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One Man's Opinion: Alaska’s salmon industry has a new friend

Instead of sending their sockeyes to Japan Alaska
    salmon processors now have other options. And although they
    don't like to admit it, they can thank the Chinese for the fact
    that they do.
By Peter Redmayne
August 01, 2006

The dog days of summer are here, and that means the Alaska salmon season is in full swing. With farmed-salmon suppliers putting their customers on allocations and big U.S. and European buyers demanding MSC-certified fish, it would seem that the Alaska salmon industry has recovered from the doldrums of the past decade.

This winter, trollers in Southeast Alaska pocketed as much as $6 a pound for their kings - a nice payday and a far cry from the $2 they got a few years ago. Then, in May, Copper River fishermen received more than $5 a pound for their highly touted king salmon and almost $2 for their reds - more than they have ever received before.

But those fisheries account for less than 1 percent of Alaska's salmon haul. To find out how the industry is really doing, you need to look at the high-volume fisheries like Bristol Bay, where almost 200 million pounds of reds were landed this July. So if the salmon industry in the Last Frontier has rebounded, why did bay gillnetters get a dime less for their fish this summer when the catch was about the same?

Blame the Japanese, the traditional market for frozen sockeyes and longtime whipping boy for the Alaska salmon industry. With some bay fish left over from last year and all the Chilean coho they need readily available, the Japanese are in no hurry to buy, so Alaska processors are having to hang on to their fish. Sounds like the same old story. But it isn't.

Instead of sending their sockeyes to Japan and waiting for Japanese buyers to tell them all winter how weak the Japanese market is, Alaska salmon processors now have other options. And although they don't like to admit it, they can thank the Chinese for the fact that they do. These days, Alaska processors can send their fish over to China for further processing. Or they can send it to Seattle and hang on to it for a while and play the Chinese off against the Japanese.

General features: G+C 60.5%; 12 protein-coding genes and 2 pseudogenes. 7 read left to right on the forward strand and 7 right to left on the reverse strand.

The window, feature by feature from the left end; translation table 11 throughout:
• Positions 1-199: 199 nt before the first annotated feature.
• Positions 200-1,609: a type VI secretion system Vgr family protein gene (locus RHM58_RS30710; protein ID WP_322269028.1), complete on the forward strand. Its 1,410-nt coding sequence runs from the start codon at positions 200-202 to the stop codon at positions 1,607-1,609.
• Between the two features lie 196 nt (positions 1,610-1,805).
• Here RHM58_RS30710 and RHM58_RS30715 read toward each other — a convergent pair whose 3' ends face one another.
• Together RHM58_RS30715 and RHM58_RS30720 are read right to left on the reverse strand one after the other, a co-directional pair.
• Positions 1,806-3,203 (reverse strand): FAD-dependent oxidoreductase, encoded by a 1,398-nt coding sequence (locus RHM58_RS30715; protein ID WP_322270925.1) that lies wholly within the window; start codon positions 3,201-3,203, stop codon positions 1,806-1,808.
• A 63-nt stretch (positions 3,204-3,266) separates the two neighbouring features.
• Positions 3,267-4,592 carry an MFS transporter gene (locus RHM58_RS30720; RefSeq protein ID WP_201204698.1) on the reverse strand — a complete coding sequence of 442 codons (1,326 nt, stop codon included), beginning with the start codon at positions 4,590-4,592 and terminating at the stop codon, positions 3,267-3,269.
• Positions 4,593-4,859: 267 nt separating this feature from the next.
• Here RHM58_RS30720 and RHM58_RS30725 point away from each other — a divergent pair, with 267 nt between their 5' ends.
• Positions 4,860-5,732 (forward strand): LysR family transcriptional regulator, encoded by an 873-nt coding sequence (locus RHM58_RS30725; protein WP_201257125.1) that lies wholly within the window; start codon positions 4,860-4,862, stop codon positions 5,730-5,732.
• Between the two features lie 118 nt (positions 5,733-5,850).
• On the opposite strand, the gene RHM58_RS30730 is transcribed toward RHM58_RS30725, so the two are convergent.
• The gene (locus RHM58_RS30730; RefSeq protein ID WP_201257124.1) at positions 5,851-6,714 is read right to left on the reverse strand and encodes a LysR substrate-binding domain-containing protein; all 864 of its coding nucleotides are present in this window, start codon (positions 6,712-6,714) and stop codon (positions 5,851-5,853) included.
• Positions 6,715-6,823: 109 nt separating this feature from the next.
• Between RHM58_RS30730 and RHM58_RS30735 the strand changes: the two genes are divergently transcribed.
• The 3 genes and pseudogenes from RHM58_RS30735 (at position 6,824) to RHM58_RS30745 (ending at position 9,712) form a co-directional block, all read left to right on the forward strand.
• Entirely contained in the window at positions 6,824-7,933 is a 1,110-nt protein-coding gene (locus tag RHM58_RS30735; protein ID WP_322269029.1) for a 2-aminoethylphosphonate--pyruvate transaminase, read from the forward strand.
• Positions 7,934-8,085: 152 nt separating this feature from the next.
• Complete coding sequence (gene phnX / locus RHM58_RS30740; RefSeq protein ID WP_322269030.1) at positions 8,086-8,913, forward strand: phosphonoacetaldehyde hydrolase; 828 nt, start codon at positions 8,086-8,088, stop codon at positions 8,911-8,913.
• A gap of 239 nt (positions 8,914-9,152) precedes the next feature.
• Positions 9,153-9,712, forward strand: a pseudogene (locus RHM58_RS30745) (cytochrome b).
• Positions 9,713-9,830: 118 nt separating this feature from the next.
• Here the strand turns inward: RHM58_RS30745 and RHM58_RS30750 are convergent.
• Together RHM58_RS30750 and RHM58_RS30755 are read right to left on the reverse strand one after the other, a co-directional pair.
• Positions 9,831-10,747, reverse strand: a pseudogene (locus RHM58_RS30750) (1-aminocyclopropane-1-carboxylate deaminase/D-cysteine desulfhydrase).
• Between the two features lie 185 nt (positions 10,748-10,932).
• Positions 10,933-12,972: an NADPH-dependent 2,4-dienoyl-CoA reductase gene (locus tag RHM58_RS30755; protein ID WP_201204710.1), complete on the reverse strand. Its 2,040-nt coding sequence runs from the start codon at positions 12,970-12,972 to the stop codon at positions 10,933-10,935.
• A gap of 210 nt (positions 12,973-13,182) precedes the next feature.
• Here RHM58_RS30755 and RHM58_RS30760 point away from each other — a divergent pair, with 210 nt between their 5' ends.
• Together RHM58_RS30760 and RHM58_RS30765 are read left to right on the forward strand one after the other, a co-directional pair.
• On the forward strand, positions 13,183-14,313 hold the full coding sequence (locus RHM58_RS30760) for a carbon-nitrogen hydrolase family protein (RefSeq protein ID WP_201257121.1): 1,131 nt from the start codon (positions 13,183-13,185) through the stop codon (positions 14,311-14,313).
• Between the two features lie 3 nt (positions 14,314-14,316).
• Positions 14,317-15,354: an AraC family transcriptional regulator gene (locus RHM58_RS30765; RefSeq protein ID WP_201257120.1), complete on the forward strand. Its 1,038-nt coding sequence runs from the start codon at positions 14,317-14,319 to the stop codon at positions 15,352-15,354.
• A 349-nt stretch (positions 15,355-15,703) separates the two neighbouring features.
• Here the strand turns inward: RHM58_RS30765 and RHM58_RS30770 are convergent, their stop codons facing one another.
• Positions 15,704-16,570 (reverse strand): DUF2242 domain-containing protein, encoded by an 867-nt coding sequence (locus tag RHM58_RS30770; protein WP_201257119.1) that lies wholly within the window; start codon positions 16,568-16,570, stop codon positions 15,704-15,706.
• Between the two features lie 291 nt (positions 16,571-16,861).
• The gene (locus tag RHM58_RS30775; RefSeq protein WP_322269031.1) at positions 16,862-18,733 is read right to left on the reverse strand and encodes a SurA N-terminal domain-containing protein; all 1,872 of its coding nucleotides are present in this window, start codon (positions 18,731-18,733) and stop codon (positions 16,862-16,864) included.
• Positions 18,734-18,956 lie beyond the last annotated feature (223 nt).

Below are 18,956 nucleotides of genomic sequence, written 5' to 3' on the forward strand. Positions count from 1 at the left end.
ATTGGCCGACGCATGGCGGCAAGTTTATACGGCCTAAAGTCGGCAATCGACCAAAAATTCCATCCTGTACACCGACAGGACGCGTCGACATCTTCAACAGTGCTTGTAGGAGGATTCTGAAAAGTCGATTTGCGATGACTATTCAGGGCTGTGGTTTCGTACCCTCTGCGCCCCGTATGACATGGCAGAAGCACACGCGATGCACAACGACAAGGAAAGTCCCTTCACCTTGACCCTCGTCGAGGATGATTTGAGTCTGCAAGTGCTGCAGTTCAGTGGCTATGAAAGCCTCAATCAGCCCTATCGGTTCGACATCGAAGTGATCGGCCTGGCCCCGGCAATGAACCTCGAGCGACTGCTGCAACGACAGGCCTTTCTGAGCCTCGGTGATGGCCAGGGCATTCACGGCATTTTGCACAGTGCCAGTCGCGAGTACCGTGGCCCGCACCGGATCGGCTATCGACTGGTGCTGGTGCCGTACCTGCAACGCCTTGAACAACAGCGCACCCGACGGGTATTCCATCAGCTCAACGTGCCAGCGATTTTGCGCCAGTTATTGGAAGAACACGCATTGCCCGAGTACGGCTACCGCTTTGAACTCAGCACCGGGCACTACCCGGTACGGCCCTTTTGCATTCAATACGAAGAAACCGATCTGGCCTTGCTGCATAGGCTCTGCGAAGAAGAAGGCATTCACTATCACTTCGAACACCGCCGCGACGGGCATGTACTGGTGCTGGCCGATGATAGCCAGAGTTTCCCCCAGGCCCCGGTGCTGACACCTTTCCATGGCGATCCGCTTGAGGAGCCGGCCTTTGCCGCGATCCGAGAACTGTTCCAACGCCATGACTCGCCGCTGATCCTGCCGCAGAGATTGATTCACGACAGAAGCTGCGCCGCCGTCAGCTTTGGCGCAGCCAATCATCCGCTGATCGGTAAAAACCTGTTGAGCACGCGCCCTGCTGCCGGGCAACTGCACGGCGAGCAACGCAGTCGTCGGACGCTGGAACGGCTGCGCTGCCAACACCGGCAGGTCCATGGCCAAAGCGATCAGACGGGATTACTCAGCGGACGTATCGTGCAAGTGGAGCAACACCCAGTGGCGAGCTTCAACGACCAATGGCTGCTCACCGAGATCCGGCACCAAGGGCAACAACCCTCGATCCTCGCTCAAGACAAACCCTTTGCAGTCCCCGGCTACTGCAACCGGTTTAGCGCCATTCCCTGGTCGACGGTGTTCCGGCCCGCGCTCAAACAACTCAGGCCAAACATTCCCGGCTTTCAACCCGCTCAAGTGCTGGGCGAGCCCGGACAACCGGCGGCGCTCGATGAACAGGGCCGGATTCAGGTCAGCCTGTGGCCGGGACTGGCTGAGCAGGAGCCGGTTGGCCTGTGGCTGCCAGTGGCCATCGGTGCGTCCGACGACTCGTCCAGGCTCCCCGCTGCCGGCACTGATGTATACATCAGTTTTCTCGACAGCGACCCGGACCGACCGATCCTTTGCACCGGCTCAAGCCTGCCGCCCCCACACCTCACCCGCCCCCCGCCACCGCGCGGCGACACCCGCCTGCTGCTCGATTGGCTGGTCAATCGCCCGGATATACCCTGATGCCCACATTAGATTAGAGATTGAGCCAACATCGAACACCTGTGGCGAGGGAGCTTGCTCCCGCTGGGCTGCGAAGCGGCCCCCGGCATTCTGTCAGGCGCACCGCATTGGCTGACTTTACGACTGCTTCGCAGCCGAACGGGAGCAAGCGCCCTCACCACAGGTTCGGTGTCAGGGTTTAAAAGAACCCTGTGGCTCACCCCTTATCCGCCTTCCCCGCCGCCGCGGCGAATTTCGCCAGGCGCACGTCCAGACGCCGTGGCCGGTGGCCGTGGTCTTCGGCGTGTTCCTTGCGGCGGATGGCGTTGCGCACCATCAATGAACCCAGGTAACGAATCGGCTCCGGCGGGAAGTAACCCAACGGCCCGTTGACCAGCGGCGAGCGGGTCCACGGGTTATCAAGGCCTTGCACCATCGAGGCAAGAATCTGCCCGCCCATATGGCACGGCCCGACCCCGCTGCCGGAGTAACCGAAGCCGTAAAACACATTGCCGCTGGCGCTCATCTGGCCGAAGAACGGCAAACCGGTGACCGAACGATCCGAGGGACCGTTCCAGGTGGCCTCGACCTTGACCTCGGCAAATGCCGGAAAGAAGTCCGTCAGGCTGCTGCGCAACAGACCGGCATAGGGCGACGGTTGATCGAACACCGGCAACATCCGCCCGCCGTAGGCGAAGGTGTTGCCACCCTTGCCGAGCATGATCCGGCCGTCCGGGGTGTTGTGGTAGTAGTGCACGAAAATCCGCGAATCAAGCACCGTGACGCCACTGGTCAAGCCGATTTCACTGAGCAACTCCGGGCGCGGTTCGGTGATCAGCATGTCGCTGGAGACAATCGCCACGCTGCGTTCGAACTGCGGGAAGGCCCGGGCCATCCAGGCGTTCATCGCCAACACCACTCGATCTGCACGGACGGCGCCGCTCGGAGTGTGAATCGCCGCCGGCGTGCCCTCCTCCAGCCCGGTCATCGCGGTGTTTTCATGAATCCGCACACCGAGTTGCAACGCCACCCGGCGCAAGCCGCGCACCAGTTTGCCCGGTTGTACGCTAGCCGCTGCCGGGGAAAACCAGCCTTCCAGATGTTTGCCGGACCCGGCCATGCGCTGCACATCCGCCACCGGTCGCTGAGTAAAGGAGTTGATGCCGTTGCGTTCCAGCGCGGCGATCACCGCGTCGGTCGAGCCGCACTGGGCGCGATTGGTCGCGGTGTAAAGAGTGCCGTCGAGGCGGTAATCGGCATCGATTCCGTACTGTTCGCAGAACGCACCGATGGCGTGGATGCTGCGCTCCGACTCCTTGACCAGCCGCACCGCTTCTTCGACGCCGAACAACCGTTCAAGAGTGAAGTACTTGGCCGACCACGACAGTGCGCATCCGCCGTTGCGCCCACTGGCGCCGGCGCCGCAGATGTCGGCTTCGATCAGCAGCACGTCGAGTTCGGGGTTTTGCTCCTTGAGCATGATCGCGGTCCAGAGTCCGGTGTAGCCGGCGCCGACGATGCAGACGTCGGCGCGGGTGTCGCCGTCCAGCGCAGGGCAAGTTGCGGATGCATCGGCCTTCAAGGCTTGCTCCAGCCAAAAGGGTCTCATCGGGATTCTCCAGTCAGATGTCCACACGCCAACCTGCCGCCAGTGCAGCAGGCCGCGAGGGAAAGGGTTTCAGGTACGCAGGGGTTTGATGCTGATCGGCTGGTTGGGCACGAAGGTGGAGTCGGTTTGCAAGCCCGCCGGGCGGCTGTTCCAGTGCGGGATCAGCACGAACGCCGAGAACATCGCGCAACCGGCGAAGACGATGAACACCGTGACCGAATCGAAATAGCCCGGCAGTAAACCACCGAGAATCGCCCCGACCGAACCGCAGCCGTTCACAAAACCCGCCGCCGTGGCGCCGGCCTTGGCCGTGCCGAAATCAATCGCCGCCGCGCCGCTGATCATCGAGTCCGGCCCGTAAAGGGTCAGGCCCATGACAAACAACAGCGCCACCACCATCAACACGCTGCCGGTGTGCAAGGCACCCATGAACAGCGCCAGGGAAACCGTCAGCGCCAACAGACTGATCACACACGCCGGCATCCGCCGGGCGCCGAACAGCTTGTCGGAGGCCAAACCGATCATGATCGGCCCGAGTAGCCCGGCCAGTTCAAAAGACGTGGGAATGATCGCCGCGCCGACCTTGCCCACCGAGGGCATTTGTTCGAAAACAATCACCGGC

In just the past three years, U.S. salmon exports to China have soared fivefold, from about 6,000 metric tons to more than 30,000 metric tons. After the salmon season wraps up this year, China will be behind only Japan as the largest single export market for Alaska salmon (in 2005, Japan imported about 50,000 metric tons of U.S. salmon). And given the way things are going, it may not be long before China overtakes Japan.

Most of the salmon going to China are the cheaper species, like chums and pinks. In China, they are turned into boneless blocks, fillets and portions for the U.S. and European markets. Since the Chinese can do it so cheaply, a big, new market for convenient, affordable frozen-salmon products has developed.

But more-expensive fish like sockeyes are increasingly going to China, too. This summer, Chinese processors were snapping up sockeyes to meet retailers' demand for higher-quality, MSC-certified wild-salmon fillets and portions. The Chinese are also producing lightly salted sockeye fillets (via a process known as tei-en) and exporting them to Japan, since they can process them much more cheaply than the Japanese.

Alaska processors this summer were hanging on to some of their fish longer not because they had to, but because they wanted to, betting that increased demand would boost market prices. With more competition for their fish, they were enjoying some of the best margins they have seen in a long time. It may take awhile for Bristol Bay fishermen to see $1 a pound again, but clearly, the tide for the Alaska salmon industry has turned, and the Chinese are the reason.

 

 

 

 

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